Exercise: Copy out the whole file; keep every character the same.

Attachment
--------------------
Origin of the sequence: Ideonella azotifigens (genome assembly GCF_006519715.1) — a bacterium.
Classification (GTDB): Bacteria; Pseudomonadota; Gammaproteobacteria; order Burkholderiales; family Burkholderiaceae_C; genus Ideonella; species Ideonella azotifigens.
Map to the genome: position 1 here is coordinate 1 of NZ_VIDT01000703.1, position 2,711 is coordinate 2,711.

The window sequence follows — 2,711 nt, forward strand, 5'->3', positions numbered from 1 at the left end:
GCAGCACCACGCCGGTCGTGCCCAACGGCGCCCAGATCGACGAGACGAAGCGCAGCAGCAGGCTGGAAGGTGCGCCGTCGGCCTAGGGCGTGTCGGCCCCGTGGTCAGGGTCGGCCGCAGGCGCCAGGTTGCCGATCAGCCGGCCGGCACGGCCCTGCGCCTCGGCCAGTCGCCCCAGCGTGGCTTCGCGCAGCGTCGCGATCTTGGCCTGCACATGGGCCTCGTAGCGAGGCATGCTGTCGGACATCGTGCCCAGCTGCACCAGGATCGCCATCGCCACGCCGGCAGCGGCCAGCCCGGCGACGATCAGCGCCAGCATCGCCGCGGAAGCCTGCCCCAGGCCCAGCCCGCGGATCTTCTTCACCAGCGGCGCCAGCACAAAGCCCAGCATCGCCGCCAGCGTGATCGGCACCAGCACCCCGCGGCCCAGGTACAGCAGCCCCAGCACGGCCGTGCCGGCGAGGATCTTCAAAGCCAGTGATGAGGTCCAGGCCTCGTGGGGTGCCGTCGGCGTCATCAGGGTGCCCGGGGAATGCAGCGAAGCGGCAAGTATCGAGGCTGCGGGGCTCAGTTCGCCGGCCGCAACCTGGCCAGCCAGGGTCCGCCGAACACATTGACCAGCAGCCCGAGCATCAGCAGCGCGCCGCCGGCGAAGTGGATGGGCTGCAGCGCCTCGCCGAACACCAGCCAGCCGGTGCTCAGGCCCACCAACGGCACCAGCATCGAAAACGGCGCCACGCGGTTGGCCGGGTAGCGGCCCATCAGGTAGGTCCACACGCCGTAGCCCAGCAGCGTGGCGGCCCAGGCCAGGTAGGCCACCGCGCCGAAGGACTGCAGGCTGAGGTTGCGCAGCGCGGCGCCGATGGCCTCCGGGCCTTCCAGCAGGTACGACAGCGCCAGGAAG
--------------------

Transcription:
Origin of the sequence: Ideonella azotifigens (genome assembly GCF_006519715.1) — a bacterium.
Classification (GTDB): Bacteria; Pseudomonadota; Gammaproteobacteria; order Burkholderiales; family Burkholderiaceae_C; genus Ideonella; species Ideonella azotifigens.
Map to the genome: position 1 here is coordinate 1 of NZ_VIDT01000703.1, position 2,711 is coordinate 2,711.

The window sequence follows — 2,711 nt, forward strand, 5'->3', positions numbered from 1 at the left end:
GCAGCACCACGCCGGTCGTGCCCAACGGCGCCCAGATCGACGAGACGAAGCGCAGCAGCAGGCTGGAAGGTGCGCCGTCGGCCTAGGGCGTGTCGGCCCCGTGGTCAGGGTCGGCCGCAGGCGCCAGGTTGCCGATCAGCCGGCCGGCACGGCCCTGCGCCTCGGCCAGTCGCCCCAGCGTGGCTTCGCGCAGCGTCGCGATCTTGGCCTGCACATGGGCCTCGTAGCGAGGCATGCTGTCGGACATCGTGCCCAGCTGCACCAGGATCGCCATCGCCACGCCGGCAGCGGCCAGCCCGGCGACGATCAGCGCCAGCATCGCCGCGGAAGCCTGCCCCAGGCCCAGCCCGCGGATCTTCTTCACCAGCGGCGCCAGCACAAAGCCCAGCATCGCCGCCAGCGTGATCGGCACCAGCACCCCGCGGCCCAGGTACAGCAGCCCCAGCACGGCCGTGCCGGCGAGGATCTTCAAAGCCAGTGATGAGGTCCAGGCCTCGTGGGGTGCCGTCGGCGTCATCAGGGTGCCCGGGGAATGCAGCGAAGCGGCAAGTATCGAGGCTGCGGGGCTCAGTTCGCCGGCCGCAACCTGGCCAGCCAGGGTCCGCCGAACACATTGACCAGCAGCCCGAGCATCAGCAGCGCGCCGCCGGCGAAGTGGATGGGCTGCAGCGCCTCGCCGAACACCAGCCAGCCGGTGCTCAGGCCCACCAACGGCACCAGCATCGAAAACGGCGCCACGCGGTTGGCCGGGTAGCGGCCCATCAGGTAGGTCCACACGCCGTAGCCCAGCAGCGTGGCGGCCCAGGCCAGGTAGGCCACCGCGCCGAAGGACTGCAGGCTGAGGTTGCGCAGCGCGGCGCCGATGGCCTCCGGGCCTTCCAGCAGGTACGACAGCGCCAGGAAG